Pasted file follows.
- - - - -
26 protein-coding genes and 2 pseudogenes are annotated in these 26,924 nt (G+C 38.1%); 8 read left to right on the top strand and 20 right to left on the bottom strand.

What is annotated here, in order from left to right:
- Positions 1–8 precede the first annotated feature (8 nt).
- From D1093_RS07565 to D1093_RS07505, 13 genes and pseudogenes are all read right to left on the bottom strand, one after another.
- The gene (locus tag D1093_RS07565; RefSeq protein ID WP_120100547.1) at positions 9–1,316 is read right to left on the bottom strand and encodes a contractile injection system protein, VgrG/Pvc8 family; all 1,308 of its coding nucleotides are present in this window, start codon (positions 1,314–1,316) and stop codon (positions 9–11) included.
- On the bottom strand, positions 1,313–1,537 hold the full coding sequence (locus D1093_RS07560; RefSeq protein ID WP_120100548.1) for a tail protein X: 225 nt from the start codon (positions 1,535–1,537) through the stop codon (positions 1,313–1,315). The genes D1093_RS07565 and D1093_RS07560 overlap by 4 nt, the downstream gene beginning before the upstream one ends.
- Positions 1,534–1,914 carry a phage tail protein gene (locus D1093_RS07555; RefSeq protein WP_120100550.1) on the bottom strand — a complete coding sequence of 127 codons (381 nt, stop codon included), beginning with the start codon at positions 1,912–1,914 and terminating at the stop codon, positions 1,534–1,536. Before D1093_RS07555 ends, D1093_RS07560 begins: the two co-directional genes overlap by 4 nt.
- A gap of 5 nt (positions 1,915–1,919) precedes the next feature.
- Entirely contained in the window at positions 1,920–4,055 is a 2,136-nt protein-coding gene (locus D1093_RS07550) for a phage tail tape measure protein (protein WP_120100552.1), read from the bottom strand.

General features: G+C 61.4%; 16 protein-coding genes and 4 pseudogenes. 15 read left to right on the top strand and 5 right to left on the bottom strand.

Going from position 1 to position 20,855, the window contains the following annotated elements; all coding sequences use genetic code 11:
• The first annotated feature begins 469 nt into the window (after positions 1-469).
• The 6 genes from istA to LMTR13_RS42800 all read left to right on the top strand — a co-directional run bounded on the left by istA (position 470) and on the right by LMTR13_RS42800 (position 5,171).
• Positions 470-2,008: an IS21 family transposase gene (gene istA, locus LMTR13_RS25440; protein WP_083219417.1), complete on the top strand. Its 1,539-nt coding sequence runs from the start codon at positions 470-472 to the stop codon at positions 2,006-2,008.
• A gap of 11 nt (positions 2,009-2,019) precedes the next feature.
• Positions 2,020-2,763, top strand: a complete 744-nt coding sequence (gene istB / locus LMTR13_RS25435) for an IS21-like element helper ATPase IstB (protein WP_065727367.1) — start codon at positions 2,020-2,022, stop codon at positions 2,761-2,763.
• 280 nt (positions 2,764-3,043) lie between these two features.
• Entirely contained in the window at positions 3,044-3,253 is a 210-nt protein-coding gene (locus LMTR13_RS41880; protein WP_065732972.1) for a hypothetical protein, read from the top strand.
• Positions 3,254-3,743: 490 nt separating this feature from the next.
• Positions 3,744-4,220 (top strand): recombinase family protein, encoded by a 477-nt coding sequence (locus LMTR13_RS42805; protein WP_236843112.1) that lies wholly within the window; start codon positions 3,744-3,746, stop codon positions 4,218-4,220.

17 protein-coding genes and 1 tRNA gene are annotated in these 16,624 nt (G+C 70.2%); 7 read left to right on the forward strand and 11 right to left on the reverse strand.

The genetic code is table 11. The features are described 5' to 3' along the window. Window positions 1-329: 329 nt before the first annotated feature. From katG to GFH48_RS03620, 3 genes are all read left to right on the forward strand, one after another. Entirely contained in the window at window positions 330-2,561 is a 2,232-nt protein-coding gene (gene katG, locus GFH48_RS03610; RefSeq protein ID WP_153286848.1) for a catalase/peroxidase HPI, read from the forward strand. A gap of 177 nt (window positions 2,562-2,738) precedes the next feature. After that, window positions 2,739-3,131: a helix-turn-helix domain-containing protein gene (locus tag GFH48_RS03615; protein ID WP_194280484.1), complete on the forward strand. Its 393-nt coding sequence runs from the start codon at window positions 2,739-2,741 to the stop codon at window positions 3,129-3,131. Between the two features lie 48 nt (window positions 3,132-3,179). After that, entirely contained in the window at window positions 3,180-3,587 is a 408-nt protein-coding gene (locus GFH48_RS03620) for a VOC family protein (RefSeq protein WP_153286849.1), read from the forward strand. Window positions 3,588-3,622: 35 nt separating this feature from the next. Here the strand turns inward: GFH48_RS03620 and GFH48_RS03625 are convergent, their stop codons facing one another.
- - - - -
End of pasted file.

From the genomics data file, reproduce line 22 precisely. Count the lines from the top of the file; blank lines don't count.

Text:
The genetic code is table 11. The features are described 5' to 3' along the window. Window positions 1-329: 329 nt before the first annotated feature. From katG to GFH48_RS03620, 3 genes are all read left to right on the forward strand, one after another. Entirely contained in the window at window positions 330-2,561 is a 2,232-nt protein-coding gene (gene katG, locus GFH48_RS03610; RefSeq protein ID WP_153286848.1) for a catalase/peroxidase HPI, read from the forward strand. A gap of 177 nt (window positions 2,562-2,738) precedes the next feature. After that, window positions 2,739-3,131: a helix-turn-helix domain-containing protein gene (locus tag GFH48_RS03615; protein ID WP_194280484.1), complete on the forward strand. Its 393-nt coding sequence runs from the start codon at window positions 2,739-2,741 to the stop codon at window positions 3,129-3,131. Between the two features lie 48 nt (window positions 3,132-3,179). After that, entirely contained in the window at window positions 3,180-3,587 is a 408-nt protein-coding gene (locus GFH48_RS03620) for a VOC family protein (RefSeq protein WP_153286849.1), read from the forward strand. Window positions 3,588-3,622: 35 nt separating this feature from the next. Here the strand turns inward: GFH48_RS03620 and GFH48_RS03625 are convergent, their stop codons facing one another.